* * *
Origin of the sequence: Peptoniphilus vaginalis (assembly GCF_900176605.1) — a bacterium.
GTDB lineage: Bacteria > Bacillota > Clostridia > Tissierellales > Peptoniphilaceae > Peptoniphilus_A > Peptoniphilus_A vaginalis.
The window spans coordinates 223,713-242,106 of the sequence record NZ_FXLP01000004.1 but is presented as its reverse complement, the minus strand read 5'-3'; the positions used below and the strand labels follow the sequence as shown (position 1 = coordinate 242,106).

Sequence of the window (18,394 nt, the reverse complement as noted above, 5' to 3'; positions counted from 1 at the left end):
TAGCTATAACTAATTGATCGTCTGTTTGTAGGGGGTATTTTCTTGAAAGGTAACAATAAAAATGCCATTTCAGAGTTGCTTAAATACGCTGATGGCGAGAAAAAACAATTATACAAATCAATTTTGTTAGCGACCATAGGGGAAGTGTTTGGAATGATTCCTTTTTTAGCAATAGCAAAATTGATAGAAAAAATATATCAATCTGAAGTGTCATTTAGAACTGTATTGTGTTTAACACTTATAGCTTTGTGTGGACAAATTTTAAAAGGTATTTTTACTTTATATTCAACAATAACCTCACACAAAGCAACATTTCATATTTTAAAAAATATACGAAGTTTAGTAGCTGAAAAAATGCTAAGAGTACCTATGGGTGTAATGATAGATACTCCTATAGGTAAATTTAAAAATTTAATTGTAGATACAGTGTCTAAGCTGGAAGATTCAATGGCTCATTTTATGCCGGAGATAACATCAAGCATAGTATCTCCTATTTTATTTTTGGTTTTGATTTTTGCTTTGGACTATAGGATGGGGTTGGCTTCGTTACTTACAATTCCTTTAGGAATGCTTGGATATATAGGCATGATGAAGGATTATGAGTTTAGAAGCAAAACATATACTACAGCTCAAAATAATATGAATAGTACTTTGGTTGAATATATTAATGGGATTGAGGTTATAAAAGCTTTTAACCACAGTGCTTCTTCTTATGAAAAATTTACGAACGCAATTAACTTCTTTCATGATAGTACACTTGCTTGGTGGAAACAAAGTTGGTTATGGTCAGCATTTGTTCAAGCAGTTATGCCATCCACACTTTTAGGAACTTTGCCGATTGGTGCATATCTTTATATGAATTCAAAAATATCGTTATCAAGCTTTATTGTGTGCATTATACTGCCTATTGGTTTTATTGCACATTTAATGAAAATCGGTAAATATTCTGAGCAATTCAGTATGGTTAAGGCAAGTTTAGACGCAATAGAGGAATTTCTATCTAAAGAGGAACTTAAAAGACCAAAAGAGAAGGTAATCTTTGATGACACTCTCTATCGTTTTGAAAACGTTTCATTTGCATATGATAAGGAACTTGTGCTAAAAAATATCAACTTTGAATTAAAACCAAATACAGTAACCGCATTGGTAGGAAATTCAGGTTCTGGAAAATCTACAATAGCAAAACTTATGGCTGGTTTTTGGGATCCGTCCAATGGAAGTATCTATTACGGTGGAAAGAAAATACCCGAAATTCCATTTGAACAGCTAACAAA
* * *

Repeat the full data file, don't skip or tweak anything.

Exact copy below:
Origin of the sequence: Peptoniphilus vaginalis (assembly GCF_900176605.1) — a bacterium.
GTDB lineage: Bacteria > Bacillota > Clostridia > Tissierellales > Peptoniphilaceae > Peptoniphilus_A > Peptoniphilus_A vaginalis.
The window spans coordinates 223,713-242,106 of the sequence record NZ_FXLP01000004.1 but is presented as its reverse complement, the minus strand read 5'-3'; the positions used below and the strand labels follow the sequence as shown (position 1 = coordinate 242,106).

Sequence of the window (18,394 nt, the reverse complement as noted above, 5' to 3'; positions counted from 1 at the left end):
TAGCTATAACTAATTGATCGTCTGTTTGTAGGGGGTATTTTCTTGAAAGGTAACAATAAAAATGCCATTTCAGAGTTGCTTAAATACGCTGATGGCGAGAAAAAACAATTATACAAATCAATTTTGTTAGCGACCATAGGGGAAGTGTTTGGAATGATTCCTTTTTTAGCAATAGCAAAATTGATAGAAAAAATATATCAATCTGAAGTGTCATTTAGAACTGTATTGTGTTTAACACTTATAGCTTTGTGTGGACAAATTTTAAAAGGTATTTTTACTTTATATTCAACAATAACCTCACACAAAGCAACATTTCATATTTTAAAAAATATACGAAGTTTAGTAGCTGAAAAAATGCTAAGAGTACCTATGGGTGTAATGATAGATACTCCTATAGGTAAATTTAAAAATTTAATTGTAGATACAGTGTCTAAGCTGGAAGATTCAATGGCTCATTTTATGCCGGAGATAACATCAAGCATAGTATCTCCTATTTTATTTTTGGTTTTGATTTTTGCTTTGGACTATAGGATGGGGTTGGCTTCGTTACTTACAATTCCTTTAGGAATGCTTGGATATATAGGCATGATGAAGGATTATGAGTTTAGAAGCAAAACATATACTACAGCTCAAAATAATATGAATAGTACTTTGGTTGAATATATTAATGGGATTGAGGTTATAAAAGCTTTTAACCACAGTGCTTCTTCTTATGAAAAATTTACGAACGCAATTAACTTCTTTCATGATAGTACACTTGCTTGGTGGAAACAAAGTTGGTTATGGTCAGCATTTGTTCAAGCAGTTATGCCATCCACACTTTTAGGAACTTTGCCGATTGGTGCATATCTTTATATGAATTCAAAAATATCGTTATCAAGCTTTATTGTGTGCATTATACTGCCTATTGGTTTTATTGCACATTTAATGAAAATCGGTAAATATTCTGAGCAATTCAGTATGGTTAAGGCAAGTTTAGACGCAATAGAGGAATTTCTATCTAAAGAGGAACTTAAAAGACCAAAAGAGAAGGTAATCTTTGATGACACTCTCTATCGTTTTGAAAACGTTTCATTTGCATATGATAAGGAACTTGTGCTAAAAAATATCAACTTTGAATTAAAACCAAATACAGTAACCGCATTGGTAGGAAATTCAGGTTCTGGAAAATCTACAATAGCAAAACTTATGGCTGGTTTTTGGGATCCGTCCAATGGAAGTATCTATTACGGTGGAAAGAAAATACCCGAAATTCCATTTGAACAGCTAACAAA